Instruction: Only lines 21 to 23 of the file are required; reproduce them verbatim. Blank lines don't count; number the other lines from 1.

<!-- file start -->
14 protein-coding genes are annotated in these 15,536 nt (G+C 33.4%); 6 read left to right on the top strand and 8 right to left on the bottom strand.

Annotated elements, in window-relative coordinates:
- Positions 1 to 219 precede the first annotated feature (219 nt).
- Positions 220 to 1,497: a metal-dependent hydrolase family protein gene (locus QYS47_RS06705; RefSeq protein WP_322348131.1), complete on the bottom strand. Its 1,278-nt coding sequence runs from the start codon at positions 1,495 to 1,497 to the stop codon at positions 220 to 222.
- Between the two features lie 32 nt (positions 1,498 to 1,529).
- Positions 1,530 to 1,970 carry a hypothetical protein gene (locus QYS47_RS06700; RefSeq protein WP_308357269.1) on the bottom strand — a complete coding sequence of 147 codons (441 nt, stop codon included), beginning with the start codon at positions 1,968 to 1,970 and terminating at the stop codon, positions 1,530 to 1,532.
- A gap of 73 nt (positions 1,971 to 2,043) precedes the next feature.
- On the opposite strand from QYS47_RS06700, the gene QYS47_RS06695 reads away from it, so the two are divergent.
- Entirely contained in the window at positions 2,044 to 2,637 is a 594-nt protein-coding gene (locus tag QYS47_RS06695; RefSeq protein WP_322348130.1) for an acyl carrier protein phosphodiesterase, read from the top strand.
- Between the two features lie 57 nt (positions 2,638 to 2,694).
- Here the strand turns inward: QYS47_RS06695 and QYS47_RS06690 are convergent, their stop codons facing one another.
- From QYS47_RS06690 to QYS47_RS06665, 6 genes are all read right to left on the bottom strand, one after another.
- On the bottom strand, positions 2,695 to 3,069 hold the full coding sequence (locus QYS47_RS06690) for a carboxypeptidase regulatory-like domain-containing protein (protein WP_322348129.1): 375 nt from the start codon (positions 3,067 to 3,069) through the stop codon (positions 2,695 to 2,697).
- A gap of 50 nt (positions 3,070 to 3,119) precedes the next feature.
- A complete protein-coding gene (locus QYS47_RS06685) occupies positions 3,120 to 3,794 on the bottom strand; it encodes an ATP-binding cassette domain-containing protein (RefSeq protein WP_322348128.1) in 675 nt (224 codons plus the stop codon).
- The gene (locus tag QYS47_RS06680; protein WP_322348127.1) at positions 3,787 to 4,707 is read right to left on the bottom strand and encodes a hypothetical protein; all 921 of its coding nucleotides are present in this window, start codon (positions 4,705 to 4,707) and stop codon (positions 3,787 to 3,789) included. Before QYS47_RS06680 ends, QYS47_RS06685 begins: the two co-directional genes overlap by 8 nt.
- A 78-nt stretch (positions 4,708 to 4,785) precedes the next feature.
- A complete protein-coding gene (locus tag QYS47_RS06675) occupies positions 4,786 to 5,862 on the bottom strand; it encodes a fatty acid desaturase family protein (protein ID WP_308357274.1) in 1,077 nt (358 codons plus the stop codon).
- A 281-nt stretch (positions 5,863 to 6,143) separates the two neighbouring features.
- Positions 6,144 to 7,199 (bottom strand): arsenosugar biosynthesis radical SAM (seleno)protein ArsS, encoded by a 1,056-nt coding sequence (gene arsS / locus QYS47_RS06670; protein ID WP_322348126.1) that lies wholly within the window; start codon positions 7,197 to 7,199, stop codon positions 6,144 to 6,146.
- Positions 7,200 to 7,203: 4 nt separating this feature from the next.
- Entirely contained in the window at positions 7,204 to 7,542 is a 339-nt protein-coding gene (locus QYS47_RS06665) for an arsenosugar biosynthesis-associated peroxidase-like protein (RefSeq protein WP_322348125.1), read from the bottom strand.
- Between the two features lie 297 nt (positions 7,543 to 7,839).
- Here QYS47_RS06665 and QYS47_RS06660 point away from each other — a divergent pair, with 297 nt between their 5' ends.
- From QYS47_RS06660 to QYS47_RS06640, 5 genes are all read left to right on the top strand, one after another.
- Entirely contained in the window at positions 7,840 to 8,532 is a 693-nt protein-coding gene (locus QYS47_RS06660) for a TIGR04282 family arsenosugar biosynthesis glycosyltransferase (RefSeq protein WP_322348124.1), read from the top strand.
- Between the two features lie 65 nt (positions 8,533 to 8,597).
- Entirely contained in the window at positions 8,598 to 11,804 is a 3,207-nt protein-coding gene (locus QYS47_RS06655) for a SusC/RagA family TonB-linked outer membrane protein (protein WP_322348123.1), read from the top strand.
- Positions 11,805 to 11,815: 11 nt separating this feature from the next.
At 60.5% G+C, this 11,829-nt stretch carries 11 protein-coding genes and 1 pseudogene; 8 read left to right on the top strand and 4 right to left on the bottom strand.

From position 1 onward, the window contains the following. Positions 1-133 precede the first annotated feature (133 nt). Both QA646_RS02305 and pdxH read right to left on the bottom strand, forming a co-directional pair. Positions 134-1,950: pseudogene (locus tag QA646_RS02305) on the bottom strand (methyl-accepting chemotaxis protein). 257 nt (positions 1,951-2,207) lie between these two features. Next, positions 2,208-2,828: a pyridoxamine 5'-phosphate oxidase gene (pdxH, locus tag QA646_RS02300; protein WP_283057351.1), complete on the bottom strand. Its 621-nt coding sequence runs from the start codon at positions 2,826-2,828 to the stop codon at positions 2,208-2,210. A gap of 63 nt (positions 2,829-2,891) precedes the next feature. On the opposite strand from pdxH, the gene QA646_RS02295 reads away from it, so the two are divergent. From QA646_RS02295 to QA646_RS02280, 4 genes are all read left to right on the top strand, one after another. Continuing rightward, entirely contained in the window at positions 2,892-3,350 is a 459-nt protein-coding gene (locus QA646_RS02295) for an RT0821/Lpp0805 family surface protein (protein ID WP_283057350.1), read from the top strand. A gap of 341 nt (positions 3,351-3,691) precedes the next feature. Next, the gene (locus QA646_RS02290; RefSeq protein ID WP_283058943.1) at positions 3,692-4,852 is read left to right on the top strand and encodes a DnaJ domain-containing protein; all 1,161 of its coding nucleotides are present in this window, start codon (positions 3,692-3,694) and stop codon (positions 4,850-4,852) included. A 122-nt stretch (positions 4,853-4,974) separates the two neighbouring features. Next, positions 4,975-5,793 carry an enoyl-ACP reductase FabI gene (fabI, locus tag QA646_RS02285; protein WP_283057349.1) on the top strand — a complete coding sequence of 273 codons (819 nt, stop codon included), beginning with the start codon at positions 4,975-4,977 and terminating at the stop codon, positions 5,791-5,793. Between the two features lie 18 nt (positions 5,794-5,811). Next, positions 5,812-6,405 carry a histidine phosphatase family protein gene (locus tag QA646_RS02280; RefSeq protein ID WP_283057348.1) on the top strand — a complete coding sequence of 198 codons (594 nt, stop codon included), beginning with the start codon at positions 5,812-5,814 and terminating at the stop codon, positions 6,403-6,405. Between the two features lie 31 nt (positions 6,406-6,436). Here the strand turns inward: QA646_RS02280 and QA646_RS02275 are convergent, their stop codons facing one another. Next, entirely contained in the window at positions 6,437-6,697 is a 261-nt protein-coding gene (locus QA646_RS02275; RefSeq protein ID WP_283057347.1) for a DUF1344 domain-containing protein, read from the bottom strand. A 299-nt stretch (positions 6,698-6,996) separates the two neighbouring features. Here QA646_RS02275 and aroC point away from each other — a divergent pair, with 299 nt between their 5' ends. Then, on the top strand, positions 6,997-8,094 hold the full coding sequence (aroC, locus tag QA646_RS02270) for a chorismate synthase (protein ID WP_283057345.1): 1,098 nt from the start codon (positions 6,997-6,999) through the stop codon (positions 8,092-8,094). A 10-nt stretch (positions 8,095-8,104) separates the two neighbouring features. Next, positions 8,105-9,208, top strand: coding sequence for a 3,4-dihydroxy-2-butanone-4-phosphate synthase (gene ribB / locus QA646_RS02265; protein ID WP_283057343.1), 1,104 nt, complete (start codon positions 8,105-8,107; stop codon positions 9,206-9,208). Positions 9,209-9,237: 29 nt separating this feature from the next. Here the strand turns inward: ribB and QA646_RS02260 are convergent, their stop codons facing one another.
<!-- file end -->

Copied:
- Positions 7,200 to 7,203: 4 nt separating this feature from the next.
- Entirely contained in the window at positions 7,204 to 7,542 is a 339-nt protein-coding gene (locus QYS47_RS06665) for an arsenosugar biosynthesis-associated peroxidase-like protein (RefSeq protein WP_322348125.1), read from the bottom strand.
- Between the two features lie 297 nt (positions 7,543 to 7,839).